Last year, Marathon Petroleum (NYSE:MPC) emerged as one of the best performing energy stocks, rising by almost 16%, while its sister company Marathon Oil (NYSE:MRO) was one of the worst, dropping by more than 55% in the same period. Marathon Petroleum is primarily a refiner and alone represents almost 10% of total US refining capacity. It uses crude oil as a raw material and therefore benefited from the steep drop in oil prices last year.
Marathon Oil, on the other hand, is an oil producer and was hit hard by the sharp decline in oil prices. Last year, the company posted its first annual loss in two decades which was followed by another large loss for the first quarter of this year. But Marathon Oil's fortune is about to change. The stock has already gained 15% this year and may continue going higher.
Last year, Marathon Oil's net production from continuing operations, excluding Libya, increased by 8% to 431,000 barrels of oil equivalents per day. But the company's total revenues fell ~48% to $5.86 billion while it swung from an adjusted profit from continuing operations of $1.70 per share to a loss of $1.28 per share, thanks to more than 30% drop in WTI oil prices from more than $50 a barrel at the start of the year to less than $38 by December.
Earlier this year, Marathon Oil posted another decline in revenues and fifth consecutive quarterly loss when it released its first quarter results. Its total revenues declined 52.3% to $730 million while it posted another adjusted loss of $0.43 per share as oil prices touched multi-year lows of less than $27 a barrel in the first three months of this year.
But since then, oil price environment has improved substantially. According to latest data from US EIA, the WTI oil price averaged a little more than $33 a barrel in the first three months of this year, but the price level improved by more than 33% as crude averaged $40.75 in April, $46.83 in May and stayed north of $45 a barrel in June. That should have a positive impact on the company's second quarter results which are due to be released after the markets close on Wednesday, August 3.
The increase in oil prices, however, may not be enough to push Marathon Oil towards profitability. Its second quarter production, particularly in North America, may come under pressure due to reduction in capital spending, maintenance activity, asset sales and adverse weather conditions. Still, the company's losses will likely shrink substantially on a sequential basis.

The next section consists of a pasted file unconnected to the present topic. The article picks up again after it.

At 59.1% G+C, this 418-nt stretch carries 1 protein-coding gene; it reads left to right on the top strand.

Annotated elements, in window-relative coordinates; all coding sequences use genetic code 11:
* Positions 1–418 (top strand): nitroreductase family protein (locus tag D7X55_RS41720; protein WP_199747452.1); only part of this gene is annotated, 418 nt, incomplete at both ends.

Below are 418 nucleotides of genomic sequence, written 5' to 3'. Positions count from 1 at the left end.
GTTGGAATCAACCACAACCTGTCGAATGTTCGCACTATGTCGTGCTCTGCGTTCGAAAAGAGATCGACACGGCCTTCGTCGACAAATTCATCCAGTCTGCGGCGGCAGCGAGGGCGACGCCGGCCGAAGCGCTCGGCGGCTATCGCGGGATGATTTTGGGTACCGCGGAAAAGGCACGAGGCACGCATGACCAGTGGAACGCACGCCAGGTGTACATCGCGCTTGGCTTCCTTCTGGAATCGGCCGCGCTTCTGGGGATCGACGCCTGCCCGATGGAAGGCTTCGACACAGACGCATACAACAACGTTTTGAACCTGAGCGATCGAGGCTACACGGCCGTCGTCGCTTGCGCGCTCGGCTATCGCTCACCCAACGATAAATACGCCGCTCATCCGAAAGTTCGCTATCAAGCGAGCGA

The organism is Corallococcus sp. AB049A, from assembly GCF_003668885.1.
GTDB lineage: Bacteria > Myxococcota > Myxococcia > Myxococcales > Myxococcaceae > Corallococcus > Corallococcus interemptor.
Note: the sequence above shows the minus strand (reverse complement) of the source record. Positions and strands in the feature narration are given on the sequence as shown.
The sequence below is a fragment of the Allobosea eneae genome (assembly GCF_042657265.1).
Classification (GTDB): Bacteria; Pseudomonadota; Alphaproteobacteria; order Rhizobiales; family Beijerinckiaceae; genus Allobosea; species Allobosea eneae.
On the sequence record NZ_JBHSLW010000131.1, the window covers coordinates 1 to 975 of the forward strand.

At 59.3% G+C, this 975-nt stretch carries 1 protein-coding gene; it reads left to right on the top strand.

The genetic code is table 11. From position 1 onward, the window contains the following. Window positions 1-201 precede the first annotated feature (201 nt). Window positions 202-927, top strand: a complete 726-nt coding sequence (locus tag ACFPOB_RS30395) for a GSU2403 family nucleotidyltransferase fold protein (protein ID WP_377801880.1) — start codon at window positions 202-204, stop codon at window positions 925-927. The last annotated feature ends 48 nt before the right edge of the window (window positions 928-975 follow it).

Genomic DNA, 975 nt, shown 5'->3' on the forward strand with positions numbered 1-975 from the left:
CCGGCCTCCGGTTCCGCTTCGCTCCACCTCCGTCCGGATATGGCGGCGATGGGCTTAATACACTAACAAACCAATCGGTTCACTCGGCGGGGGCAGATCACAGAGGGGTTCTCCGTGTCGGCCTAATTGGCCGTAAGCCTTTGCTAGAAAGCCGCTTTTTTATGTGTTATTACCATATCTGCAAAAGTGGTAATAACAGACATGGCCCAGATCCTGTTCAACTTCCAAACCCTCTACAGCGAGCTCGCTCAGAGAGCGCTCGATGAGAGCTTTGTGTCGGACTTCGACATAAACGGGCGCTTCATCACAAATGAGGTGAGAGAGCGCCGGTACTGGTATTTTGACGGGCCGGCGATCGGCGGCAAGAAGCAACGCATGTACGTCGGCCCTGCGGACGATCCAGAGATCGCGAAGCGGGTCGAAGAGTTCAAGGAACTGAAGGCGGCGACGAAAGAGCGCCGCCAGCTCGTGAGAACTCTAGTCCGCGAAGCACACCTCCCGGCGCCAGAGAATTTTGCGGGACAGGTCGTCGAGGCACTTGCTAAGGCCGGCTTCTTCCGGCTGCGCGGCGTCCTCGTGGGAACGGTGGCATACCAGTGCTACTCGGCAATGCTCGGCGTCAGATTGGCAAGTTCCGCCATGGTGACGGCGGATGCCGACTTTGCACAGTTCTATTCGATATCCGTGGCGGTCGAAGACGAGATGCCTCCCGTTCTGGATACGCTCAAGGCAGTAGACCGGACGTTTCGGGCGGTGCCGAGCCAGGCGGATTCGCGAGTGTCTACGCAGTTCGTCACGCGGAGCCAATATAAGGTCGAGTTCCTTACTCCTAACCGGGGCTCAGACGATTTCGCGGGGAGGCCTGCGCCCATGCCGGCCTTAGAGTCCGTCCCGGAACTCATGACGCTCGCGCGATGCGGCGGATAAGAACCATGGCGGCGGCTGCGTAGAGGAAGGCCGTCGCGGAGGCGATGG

The improvement in oil prices should have a positive impact on Marathon Oil's cash flows as well. In the first quarter, the company generated just $74 million net cash from operations while it spent $454 million as capital expenditure and $42.4 million as dividends. This translated into a cash flow shortfall of $422.4 million, or more than $1.68 billion on an annualized basis for 2016.
However, following oil's rally, we can safely assume that the actual cash flow deficit will likely shrink the second quarter while the annual shortfall will likely be significantly lower as compared to what the first quarter suggested.
Moreover, persistent strength in oil prices, coupled with support from Marathon Oil's cost reduction efforts, can push this company to cash flow neutrality in 2017. In fact, analysts believe that Marathon Oil could become cash flow positive in 2017.
According to analysts' consensus estimate, the company will face a cash flow short fall of $552 million in 2016 and a surplus of $110 million in 2017, Oppenheimer's Fadel Gheit wrote in a research report emailed to me. That estimate assumes Marathon Oil will continue to spend $170 million on dividends in 2017, but will increase capital spending to $1.8 billion, up from the company's current forecast of $1.4 billion for 2016.
In short, the strength in oil prices will fuel Marathon Oil's turnaround, and we will likely begin to see the first signs when the company reports its second quarter results next month.
There is, however, always a chance that analysts' forecast around cash flows could prove to be overly optimistic. But fortunately, Marathon Oil can easily absorb a bigger-than-expected level of cash flow deficit since the company maintains strong levels of liquidity.
At the end of the first quarter, Marathon Oil had $5.4 billion of liquidity which consisted of $2.1 billion cash and $3.3 billion available under the revolving credit facility. Now the company has recently made a major acquisition by buying PayRock Energy Holdings, which owns 61,000 net acres in the oil window of Oklahoma's Anadarko Basin STACK play, for $888 million cash. But this purchase is not going to seriously damage Marathon Oil's liquidity since the impact of this acquisition will be offset by the sale of non-core assets worth $950 million announced earlier on April 11.
Note from author: Thank you for reading. If you like this article, then please follow me by clicking the " Follow" link at the top of this page.
Disclosure: I/we have no positions in any stocks mentioned, and no plans to initiate any positions within the next 72 hours.
I wrote this article myself, and it expresses my own opinions. I am not receiving compensation for it (other than from Seeking Alpha). I have no business relationship with any company whose stock is mentioned in this article.